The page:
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A food pantry, where you arrive with your dignity, and you leave with your dignity.

 

Let’s go back in time to 1978. Can you picture Orlando in the late 70s? It’s hard not to imagine a hell of a party. However, at that time, the gay community did not have a way to come together. So, they came up with the then-radical idea of a gay hotline, and the number was 407-THE-GAYS. People would take turns answering the phone and sharing upcoming gay community events, thus creating safe, fun ways to come together. Then, in June of 1981, the initial cases of what would later become known as AIDS were reported in the United States

 

The world was forever changed—and so did the needs of the gay community.

 

What is now called The LGBT+ Center—or commonly “The Center”—was given a far larger responsibility. In 1984, they opened a brick and mortar building and shifted their focus to HIV/AIDS testing and care. While we’re grateful that HIV/AIDS is not the death sentence it once was thanks to medical advancements, Orlando still ranks as the number two city in the country for new HIV/AIDS cases.

 

Sometimes the good news is when bad things happen, there are kind and loving people there to help. Today, The Center remains the most-used HIV testing center in Orlando and the oldest LGBTQ center in Florida. In 2016, when The Pulse shooting simultaneously destroyed and brought Orlando together, then President Obama called The Center “ground zero for community healing.” George Wallace, former board member and current CEO, shared how he felt when he heard the tragic news. He said that he knew just where to go to both be supported and show support. When he arrived at The Center, the space was filled with people coming together in the most beautiful way. Wallace also expressed, “while it was a terrible event, it put a national spotlight on gun reform and LGBTQ rights.” In the most tragic of times, The Center became a place of hope and healing. Places and people like this have become imperative in supporting our community, helping us transform the world into the place we want to live.

 

The thing about The Center is they still answer their phones each day to address the many needs of the community. During the Covid pandemic, food insecurity became a clear issue. Many service industry and hospitality workers found themselves out of work. Even as things returned to normal, many people were unable to quickly recover from the financial devastation they experienced. Sensing the urgent need, The Center quickly pivoted and turned one of their spaces into The Pride Pantry. During an NPR interview about the pantry, regular Joseph Dudnik said, “This is a food pantry, where you arrive with your dignity, and you leave with your dignity. But, unfortunately, that’s not always the norm for those in need. The Center continues to provide food, along with cleaning, hygiene, and pet products to those who are experiencing homelessness. In addition, the place has become a haven for parents who need to feed their families. It’s incredible to know that as the needs of our community are constantly changing, there are people coming together to support each other.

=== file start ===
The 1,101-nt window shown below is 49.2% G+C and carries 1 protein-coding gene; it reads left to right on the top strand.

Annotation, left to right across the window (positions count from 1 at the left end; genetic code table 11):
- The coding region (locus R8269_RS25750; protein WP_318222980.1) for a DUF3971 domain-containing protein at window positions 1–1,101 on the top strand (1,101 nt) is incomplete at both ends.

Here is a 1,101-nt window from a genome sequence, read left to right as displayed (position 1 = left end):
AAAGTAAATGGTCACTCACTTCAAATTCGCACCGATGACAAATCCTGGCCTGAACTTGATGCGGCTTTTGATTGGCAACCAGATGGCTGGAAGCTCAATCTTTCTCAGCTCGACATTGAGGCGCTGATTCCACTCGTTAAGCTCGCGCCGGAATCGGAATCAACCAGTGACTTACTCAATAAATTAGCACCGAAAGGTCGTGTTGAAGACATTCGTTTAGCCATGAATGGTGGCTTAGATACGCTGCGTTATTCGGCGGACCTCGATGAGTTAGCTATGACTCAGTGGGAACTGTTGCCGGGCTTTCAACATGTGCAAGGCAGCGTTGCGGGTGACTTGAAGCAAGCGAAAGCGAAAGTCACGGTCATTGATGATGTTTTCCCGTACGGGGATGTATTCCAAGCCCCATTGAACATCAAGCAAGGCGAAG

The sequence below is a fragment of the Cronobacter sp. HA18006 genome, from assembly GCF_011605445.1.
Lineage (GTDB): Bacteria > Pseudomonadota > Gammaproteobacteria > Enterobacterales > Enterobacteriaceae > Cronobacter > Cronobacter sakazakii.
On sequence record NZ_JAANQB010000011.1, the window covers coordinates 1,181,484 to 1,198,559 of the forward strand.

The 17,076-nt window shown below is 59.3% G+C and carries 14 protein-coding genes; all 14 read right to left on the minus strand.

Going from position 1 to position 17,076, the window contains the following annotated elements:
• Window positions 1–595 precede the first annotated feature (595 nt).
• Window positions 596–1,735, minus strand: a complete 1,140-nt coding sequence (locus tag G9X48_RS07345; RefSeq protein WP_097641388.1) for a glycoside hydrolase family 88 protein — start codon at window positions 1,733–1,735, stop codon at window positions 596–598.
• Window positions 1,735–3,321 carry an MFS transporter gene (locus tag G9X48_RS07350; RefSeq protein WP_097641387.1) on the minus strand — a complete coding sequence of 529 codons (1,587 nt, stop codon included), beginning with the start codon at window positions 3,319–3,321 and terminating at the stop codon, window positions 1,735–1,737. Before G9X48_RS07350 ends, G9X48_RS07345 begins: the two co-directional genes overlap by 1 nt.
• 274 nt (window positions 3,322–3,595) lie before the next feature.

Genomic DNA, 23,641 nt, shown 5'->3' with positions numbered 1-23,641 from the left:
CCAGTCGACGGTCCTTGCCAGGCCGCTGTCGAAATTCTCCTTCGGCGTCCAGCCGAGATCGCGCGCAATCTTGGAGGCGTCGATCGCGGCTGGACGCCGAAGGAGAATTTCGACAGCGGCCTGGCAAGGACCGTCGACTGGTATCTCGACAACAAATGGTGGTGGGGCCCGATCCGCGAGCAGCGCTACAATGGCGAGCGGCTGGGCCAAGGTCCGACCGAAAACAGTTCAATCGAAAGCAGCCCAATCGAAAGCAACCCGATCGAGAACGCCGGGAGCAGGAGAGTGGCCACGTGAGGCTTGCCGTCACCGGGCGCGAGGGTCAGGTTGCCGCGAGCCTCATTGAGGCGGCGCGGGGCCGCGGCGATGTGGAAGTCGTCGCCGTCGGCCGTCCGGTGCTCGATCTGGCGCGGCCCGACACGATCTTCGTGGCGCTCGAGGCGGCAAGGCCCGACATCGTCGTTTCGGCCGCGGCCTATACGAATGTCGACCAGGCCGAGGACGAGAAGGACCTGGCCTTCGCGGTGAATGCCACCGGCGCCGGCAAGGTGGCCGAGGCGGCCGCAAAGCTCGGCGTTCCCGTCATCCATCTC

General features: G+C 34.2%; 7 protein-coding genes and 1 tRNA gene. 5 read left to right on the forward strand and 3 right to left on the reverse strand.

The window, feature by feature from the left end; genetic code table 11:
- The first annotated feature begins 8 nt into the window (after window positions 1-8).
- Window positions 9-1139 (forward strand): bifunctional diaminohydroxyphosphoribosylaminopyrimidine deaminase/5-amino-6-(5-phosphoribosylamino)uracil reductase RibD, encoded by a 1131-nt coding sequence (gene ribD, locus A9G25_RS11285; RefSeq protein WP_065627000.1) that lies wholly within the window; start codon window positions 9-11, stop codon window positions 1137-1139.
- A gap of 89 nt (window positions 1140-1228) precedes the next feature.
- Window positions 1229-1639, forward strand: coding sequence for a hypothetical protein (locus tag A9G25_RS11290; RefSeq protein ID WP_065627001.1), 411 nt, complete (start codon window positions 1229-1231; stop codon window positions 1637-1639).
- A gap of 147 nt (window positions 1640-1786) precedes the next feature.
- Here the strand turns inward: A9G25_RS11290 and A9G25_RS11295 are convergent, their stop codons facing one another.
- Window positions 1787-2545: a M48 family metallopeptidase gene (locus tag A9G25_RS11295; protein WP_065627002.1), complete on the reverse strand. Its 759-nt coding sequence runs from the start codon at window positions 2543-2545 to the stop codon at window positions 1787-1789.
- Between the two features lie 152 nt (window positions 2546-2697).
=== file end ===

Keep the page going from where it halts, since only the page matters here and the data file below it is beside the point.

“This is a food pantry, where you arrive with your dignity, and you leave with your dignity.”

 

-Pride Pantry regular Joseph Dudnik

 

There are different ways we each contribute, some of us have money and others have time. At Breyting Community Roaster, we want to make supporting critical causes like food insecurity as easy as possible. It’s as simple as changing the coffee you drink each morning. By purchasing an annual coffee subscription, you can help feed those in need, while enjoying delicious craft coffee. Each day you can wake up knowing you have already made a significant contribution—simply by changing the coffee you drink.

 

Support The Pride Pantry with Breyting Coffee.

 

What other ways can you help The Center?

 

Donations are, of course, extremely helpful. Items can be dropped at Monday-Friday, 9 a.m.-5 p.m. at 946 N Mills Ave, Orlando, FL 32803. In addition, the organization appreciates unique items like gluten-free foods for those with health issues. Even small things, like condiments, can make items like canned tuna more usable.

 

Direct financial contributions make these life-changing programs possible. This article has merely touched on some of the critical work this organization is doing in our community. Please consider helping in any way you can by making a donation at their website.